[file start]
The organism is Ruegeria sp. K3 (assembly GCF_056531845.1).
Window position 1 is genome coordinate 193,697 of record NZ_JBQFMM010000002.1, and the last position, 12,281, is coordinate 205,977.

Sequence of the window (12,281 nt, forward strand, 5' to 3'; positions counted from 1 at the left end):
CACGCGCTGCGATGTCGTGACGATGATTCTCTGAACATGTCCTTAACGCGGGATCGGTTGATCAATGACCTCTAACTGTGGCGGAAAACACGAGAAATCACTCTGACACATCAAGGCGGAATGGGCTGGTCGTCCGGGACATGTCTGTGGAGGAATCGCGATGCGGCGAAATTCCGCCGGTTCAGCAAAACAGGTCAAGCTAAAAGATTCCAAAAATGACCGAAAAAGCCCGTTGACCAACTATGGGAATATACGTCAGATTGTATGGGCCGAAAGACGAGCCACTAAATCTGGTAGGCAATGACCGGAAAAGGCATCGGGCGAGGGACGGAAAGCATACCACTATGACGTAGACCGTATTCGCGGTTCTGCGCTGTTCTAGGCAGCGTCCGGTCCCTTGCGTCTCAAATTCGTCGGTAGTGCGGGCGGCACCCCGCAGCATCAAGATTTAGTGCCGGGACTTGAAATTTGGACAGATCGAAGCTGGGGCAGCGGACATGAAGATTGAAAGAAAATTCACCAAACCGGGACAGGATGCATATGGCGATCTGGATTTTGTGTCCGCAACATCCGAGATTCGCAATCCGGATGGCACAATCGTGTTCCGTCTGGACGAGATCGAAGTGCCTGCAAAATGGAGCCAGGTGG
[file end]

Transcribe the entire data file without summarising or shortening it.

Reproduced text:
The organism is Ruegeria sp. K3 (assembly GCF_056531845.1).
Window position 1 is genome coordinate 193,697 of record NZ_JBQFMM010000002.1, and the last position, 12,281, is coordinate 205,977.

Sequence of the window (12,281 nt, forward strand, 5' to 3'; positions counted from 1 at the left end):
CACGCGCTGCGATGTCGTGACGATGATTCTCTGAACATGTCCTTAACGCGGGATCGGTTGATCAATGACCTCTAACTGTGGCGGAAAACACGAGAAATCACTCTGACACATCAAGGCGGAATGGGCTGGTCGTCCGGGACATGTCTGTGGAGGAATCGCGATGCGGCGAAATTCCGCCGGTTCAGCAAAACAGGTCAAGCTAAAAGATTCCAAAAATGACCGAAAAAGCCCGTTGACCAACTATGGGAATATACGTCAGATTGTATGGGCCGAAAGACGAGCCACTAAATCTGGTAGGCAATGACCGGAAAAGGCATCGGGCGAGGGACGGAAAGCATACCACTATGACGTAGACCGTATTCGCGGTTCTGCGCTGTTCTAGGCAGCGTCCGGTCCCTTGCGTCTCAAATTCGTCGGTAGTGCGGGCGGCACCCCGCAGCATCAAGATTTAGTGCCGGGACTTGAAATTTGGACAGATCGAAGCTGGGGCAGCGGACATGAAGATTGAAAGAAAATTCACCAAACCGGGACAGGATGCATATGGCGATCTGGATTTTGTGTCCGCAACATCCGAGATTCGCAATCCGGATGGCACAATCGTGTTCCGTCTGGACGAGATCGAAGTGCCTGCAAAATGGAGCCAGGTGG